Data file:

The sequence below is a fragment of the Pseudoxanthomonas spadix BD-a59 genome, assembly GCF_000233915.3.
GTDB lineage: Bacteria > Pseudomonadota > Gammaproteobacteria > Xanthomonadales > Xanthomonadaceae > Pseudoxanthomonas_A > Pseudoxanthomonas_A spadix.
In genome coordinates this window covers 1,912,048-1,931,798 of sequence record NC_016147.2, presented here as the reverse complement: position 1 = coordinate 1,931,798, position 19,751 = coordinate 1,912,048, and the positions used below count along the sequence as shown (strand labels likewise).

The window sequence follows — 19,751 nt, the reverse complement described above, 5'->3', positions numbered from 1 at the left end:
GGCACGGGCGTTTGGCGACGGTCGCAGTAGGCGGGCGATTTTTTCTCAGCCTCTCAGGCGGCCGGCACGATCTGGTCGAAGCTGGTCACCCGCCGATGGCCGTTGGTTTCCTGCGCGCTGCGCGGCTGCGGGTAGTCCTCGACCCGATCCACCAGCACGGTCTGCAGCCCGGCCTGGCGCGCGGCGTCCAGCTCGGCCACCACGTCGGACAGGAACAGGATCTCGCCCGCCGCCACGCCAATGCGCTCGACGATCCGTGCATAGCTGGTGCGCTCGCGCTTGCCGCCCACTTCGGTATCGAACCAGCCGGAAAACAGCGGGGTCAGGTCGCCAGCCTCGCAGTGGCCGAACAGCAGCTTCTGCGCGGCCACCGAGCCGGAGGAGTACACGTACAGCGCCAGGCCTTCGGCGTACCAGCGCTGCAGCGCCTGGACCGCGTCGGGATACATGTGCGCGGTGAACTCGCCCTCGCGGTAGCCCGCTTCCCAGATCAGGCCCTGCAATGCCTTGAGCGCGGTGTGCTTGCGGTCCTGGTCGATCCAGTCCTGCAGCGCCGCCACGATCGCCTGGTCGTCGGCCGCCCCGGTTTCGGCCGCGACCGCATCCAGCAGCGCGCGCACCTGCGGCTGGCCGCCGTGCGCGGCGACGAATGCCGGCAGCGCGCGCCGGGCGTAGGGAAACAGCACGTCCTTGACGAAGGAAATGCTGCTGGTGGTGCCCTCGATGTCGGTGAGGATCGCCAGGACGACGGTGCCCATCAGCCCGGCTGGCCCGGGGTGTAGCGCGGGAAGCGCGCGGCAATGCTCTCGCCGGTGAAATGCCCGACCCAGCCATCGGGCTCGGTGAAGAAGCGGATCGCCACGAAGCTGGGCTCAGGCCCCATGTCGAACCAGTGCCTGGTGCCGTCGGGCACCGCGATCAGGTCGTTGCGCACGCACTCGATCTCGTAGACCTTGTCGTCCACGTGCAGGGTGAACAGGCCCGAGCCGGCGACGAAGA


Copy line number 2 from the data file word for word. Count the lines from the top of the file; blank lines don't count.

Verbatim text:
GTDB lineage: Bacteria > Pseudomonadota > Gammaproteobacteria > Xanthomonadales > Xanthomonadaceae > Pseudoxanthomonas_A > Pseudoxanthomonas_A spadix.